Dear Editor,

We’ve wanted to visit Ely for years, and finally did. We spent the day walking, shopping, and eating. When we returned briefly to the car, we found a ticket. We had parked in the middle of the block where no 2hr signs were. It never occurred to us that a town where tourism is key would have parking limits. No, ignorance is not a defense, and yes, we were at fault. But I wonder if you realize the impact of this policy? We went from a great day, and great things to say about Ely, to feeling we’d been duped. We spent $500 and were preparing to spend another $100 on dinner. Instead, we left and will likely never return. How does this policy help Ely? People who are “caught” end up with a bad impression, and those who are not will spend less time and money in Ely. Your policy encourages people to NOT linger and spend. So I just paid my ticket online (thanks, by the way, for charging me $2 for the privilege!). You go! t $522 out of us, missed $100 on dinner, and lost $600 per visit in the future (we will not be back). And, you’ve earned a reputation for nickel-and-diming that will pay you dividends in all the people we tell this story to. So enjoy our money —it is the last you’ll get. I’d suggest you spend it on signs for the middle of blocks, but then you’d lose that extra $22.

Richard Van Eck

Dear Editor,

First, I would like to thank Commissioners John Lampros, Laurie Carson and Richard Howe for their vote to approve the construction of the aquatic center. I would also like to thank Commissioner Mike Lemich and his family for donating the land for the aquatic center. We have waited 30 plus years for such a facility! They will be a wonderful addition to our community for residents, visitors, but most of all for our youth.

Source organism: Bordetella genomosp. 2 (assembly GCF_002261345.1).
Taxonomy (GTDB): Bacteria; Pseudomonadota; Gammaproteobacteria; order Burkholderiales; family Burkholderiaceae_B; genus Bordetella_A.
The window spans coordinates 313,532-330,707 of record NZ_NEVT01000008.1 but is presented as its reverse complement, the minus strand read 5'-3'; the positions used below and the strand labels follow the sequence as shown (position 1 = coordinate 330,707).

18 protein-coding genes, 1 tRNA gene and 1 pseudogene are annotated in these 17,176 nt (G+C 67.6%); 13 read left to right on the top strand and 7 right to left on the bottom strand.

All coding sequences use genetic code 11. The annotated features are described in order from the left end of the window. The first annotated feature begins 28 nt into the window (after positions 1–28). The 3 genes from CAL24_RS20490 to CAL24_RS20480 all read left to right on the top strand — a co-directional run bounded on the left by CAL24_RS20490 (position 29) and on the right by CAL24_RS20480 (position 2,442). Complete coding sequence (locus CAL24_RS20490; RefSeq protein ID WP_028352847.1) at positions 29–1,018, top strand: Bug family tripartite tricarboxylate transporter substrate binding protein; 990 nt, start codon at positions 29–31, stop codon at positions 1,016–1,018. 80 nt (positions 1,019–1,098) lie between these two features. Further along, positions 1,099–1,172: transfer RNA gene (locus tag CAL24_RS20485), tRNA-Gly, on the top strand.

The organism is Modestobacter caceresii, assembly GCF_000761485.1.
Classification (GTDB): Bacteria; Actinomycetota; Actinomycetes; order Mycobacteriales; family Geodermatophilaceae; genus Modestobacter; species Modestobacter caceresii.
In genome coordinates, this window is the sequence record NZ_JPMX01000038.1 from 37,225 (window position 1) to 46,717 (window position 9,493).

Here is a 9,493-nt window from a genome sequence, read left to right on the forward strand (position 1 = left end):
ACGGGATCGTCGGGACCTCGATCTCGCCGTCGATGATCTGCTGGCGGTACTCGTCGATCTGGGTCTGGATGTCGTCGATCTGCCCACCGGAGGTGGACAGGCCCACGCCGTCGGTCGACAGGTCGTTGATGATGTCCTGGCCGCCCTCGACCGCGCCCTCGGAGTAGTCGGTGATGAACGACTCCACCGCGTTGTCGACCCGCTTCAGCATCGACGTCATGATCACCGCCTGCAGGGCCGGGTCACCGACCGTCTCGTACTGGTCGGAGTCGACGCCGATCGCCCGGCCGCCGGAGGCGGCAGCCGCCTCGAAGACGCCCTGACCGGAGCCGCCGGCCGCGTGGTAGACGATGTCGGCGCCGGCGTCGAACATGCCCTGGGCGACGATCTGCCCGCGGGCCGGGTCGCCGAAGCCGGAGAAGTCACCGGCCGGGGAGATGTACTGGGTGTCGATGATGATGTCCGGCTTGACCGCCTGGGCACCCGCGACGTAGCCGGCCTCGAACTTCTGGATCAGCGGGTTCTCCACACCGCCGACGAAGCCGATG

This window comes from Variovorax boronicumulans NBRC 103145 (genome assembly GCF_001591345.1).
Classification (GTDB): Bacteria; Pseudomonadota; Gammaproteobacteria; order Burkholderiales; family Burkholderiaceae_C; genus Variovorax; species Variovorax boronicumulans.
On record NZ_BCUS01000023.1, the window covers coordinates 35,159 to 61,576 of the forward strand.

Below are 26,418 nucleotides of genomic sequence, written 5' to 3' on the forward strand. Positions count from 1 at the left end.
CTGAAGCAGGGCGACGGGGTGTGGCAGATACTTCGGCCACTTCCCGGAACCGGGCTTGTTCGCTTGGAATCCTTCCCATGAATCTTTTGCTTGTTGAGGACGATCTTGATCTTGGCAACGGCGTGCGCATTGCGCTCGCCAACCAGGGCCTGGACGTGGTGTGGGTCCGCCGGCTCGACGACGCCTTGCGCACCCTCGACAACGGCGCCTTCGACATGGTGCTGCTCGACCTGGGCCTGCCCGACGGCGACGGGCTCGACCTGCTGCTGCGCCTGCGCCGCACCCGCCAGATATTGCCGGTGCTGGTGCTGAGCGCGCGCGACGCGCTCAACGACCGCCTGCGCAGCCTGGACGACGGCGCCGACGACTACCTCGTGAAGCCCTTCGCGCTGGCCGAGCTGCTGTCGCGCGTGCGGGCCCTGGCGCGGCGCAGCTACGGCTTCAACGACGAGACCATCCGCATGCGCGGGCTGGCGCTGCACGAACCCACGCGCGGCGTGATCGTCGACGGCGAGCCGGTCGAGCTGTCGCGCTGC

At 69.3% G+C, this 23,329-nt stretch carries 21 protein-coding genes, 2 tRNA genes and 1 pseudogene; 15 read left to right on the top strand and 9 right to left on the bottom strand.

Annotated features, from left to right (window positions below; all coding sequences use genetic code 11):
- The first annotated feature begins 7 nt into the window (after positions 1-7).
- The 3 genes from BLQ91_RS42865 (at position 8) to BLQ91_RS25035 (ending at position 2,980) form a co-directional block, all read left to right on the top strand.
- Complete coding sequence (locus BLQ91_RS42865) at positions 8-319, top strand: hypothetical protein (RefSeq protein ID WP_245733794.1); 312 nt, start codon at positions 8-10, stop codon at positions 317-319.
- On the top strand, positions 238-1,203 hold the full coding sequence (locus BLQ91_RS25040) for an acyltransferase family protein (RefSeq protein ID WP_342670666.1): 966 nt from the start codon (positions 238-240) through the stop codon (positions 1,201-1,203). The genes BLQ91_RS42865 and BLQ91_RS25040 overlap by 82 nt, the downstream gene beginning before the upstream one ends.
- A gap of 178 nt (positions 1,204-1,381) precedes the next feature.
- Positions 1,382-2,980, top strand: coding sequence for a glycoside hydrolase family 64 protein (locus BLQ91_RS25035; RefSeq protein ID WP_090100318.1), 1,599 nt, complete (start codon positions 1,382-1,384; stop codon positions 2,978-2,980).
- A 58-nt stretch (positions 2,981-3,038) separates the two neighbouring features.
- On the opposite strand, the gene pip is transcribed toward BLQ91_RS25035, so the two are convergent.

Second, I would like to express my strong opposition to the recently filed Notice of Intent to Recall Commissioners Lampros and Lemich. I would also like to show my support for decisions made by both commissioners Lampros and Lemich concerning the inter-local agreement and the County Annex building. The Inter-Local agreement to consolidate Fire and Emergency Medical Services (EMS) is a smart move. Many cities and counties, both urban and rural are consolidating these services and the communities they respond to are benefitting from this consolidation. Consolidating these services will: reduce the duplication of services between the City and County, give legal basis for entities to operate outside jurisdictional boundaries, provide more opportunities for training, facilities, staffing levels and most importantly decrease response times.

In regards to the County Annex building. I agree it needs to be replaced. Buying rather than renting for an unknown number of years is a reasonable decision. The Ely Times building, despite the unreasonable comparison in the recall, is a good candidate to replace the County Annex. The recall inaccurately compared the Ely Times with the County Annex stating “purchasing the Ely Times building with unknown problems, possibly with as much age and probably with as many problems as the current structure.” Let us remember the County Annex building is 100 years old, the Ely Times building, built in 1997, is only 16 years old, in my opinion there appears to be no reason for the recall and a recall election would impose an unnecessary financial burden on the community.


Cheryl Nakashima

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